Where's your favourite cultural city or place?
I love going home to Birmingham. I think it's heavily underrated as a cultural city - it's really diverse, it tries really hard to celebrate all its cultures in equal ways. They celebrate Diwali, they celebrate Eid, Ramadan, Christmas, Chinese New year - so it's a fun place from that point of view. It was also a great place for me to grow up because there's three galleries in the city - a contemporary art gallery, which has the biggest collection of Pre-Raphaelite art in Europe, there's a centre of studios called the Custard Factory just outside of town and that's full of new artists that have open studios that you can go and visit. So it was a really exciting place to grow up. And other than that, I loved living in Sweden; I found Malmö to be similar to Birmingham that way - it's a post-industrial city with a diverse cultural make-up, with loads of free galleries that you can go and see lots of interesting small projects happening at a grassroots level.
What impact do you see culture having on Galway City?
When I was first going to come here [Lucy is originally from Birmingham], I heard that it was a really arty town. I was shocked that Gallery 126 was the only gallery space, apart from the Arts Centre. The Arts Centre does great work, but they don't have exhibitions all year round because it's a different kind of space. So it's strange, because before you move to Galway, the perception is that it's a really good town for art and literature and music. Music really thrives here and it's great to be able to go to the pub and listen to a mix of traditional music or go to the Roisin and hear brand new emerging bands - that's great, but I think visual art sufferers in a way and it's ironic, because there's a really massive department in the university that's studying aesthetics, there's a fabulous art college that brings out great graduates and where do they go? It's sad that there's not a municipal gallery in the city, but I hope that will change. There could be really great creative exchange between a municipal gallery and a non-institutional gallery such as 126 in the city - that in itself could be a really creative juxtaposition.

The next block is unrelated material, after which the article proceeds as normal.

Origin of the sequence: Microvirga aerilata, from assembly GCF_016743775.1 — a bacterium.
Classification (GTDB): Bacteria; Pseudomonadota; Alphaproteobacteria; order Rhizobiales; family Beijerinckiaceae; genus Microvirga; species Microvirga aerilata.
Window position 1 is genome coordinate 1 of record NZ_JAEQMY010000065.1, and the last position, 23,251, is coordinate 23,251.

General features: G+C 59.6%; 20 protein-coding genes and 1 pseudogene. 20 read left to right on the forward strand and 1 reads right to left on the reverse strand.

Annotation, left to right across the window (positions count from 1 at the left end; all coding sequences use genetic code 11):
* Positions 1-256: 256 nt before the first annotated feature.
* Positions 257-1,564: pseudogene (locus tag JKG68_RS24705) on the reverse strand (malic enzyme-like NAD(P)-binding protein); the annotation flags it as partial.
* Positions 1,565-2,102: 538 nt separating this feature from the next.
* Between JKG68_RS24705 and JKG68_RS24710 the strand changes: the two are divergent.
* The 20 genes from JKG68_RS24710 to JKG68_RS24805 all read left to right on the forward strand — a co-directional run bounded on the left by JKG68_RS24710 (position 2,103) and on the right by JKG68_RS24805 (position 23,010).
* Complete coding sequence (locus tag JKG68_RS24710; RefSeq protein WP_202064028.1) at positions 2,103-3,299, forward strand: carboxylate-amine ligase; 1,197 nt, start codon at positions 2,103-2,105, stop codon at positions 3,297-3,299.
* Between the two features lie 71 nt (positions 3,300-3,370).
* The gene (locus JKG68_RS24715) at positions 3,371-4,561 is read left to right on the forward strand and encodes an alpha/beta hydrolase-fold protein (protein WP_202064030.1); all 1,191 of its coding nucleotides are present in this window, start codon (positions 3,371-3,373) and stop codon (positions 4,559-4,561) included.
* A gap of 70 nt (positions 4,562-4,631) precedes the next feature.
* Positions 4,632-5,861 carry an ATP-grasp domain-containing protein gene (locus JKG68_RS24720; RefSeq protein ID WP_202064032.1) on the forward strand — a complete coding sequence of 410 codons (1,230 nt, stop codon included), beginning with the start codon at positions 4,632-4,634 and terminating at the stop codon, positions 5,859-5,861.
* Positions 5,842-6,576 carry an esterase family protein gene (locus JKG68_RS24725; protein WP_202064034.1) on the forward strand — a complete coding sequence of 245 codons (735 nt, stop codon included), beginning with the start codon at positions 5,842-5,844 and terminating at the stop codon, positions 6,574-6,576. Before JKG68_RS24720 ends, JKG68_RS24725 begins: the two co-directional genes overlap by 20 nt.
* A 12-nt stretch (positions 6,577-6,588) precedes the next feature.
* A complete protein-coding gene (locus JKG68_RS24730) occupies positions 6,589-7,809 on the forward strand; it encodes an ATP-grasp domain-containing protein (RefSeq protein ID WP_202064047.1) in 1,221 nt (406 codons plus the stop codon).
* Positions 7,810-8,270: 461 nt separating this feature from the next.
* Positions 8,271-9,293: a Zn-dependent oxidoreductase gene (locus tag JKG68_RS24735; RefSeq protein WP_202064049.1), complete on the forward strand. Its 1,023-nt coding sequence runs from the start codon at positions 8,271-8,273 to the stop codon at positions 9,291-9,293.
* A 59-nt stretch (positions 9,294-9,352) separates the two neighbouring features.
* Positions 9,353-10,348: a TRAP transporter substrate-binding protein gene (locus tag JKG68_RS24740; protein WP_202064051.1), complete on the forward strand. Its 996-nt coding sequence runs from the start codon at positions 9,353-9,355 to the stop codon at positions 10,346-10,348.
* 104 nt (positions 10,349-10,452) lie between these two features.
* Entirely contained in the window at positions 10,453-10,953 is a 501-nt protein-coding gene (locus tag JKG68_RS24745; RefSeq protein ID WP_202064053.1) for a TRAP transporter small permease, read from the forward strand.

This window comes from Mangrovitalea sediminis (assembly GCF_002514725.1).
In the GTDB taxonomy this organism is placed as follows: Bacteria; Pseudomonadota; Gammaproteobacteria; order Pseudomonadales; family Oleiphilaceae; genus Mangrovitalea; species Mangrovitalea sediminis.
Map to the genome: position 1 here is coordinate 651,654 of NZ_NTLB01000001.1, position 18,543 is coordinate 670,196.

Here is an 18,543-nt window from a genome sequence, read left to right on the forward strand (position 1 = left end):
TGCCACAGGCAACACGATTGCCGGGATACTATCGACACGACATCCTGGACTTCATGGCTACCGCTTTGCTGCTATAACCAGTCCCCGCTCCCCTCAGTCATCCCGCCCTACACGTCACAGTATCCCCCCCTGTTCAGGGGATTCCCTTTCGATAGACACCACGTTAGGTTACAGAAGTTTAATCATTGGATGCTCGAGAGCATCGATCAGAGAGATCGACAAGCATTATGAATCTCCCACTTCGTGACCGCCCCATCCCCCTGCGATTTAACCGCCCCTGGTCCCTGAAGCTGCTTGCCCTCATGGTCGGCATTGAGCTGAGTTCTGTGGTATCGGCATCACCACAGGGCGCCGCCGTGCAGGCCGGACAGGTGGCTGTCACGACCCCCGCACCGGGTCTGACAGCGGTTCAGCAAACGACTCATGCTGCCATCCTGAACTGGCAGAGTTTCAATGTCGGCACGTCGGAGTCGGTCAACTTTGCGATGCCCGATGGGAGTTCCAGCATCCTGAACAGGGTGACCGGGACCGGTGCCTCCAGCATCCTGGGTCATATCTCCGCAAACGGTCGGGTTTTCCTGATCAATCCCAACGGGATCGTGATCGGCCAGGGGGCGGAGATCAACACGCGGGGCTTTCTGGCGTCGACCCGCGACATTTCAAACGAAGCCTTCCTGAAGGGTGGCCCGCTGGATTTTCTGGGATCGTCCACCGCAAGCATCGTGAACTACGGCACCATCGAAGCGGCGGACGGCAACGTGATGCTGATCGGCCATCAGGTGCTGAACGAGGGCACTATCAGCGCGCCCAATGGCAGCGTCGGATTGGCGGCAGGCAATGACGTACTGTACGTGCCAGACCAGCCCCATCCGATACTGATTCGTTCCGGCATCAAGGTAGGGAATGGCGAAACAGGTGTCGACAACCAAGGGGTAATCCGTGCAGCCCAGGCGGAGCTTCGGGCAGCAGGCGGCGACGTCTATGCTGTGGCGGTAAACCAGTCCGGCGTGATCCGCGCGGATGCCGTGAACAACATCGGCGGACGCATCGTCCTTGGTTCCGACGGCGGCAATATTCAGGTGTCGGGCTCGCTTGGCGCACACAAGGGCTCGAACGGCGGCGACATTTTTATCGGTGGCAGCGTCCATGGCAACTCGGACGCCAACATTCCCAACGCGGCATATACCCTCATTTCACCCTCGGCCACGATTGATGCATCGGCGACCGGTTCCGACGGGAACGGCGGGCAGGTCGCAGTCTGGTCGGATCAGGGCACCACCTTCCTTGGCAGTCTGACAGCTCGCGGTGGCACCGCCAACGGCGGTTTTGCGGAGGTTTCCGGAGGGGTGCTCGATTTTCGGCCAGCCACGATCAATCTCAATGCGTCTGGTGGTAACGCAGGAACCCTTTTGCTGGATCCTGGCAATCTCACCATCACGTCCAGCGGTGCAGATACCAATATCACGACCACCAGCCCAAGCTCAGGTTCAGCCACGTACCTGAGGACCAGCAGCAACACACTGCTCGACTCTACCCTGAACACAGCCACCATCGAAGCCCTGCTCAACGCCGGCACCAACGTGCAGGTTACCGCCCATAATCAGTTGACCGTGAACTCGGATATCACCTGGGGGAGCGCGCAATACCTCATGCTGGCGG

From your perspective, what would be a cultural utopia for Galway City?
It's hard, because a lot of contemporary art comes out of problems in society or issues so if you had a cultural utopia, it might cease to exist. But it would be nice to see a municipal gallery space in the city that was always changing and that had a board of directors that weren't necessarily just city administrators - you'd want to see half of those people being creative practitioners, whether they were curators, writers. It would be nice also to see a few more crossovers between the thriving writing community and the visual art community - it's something that we're trying to work on at the moment at 126. We're producing publications this year and next year, we're going to try to organise some residencies that pair visual artists and writers. But it would be really nice to see more of those kinds of creative collisions as well.
Galway has so much to offer already in terms of the festivals that happen, but there's a lot of hidden labour that I don't think people realise is there. There's so many people that give their time for free and perhaps we need to be honest about what that means for these people, because for some people, it means sacrifices in terms of their career. Maybe they're doing professional jobs but not receiving any kind of financial reward for it. In the private sector, you'd think that's insane and in the cultural sphere, that's OK or it's not talked about because it's not cool to talk about money if you're talking about creativity - the two things shouldn't go together. But if we highly prize those things in our society, then it shouldn't be a question as to whether or not these people are paid for work that they do.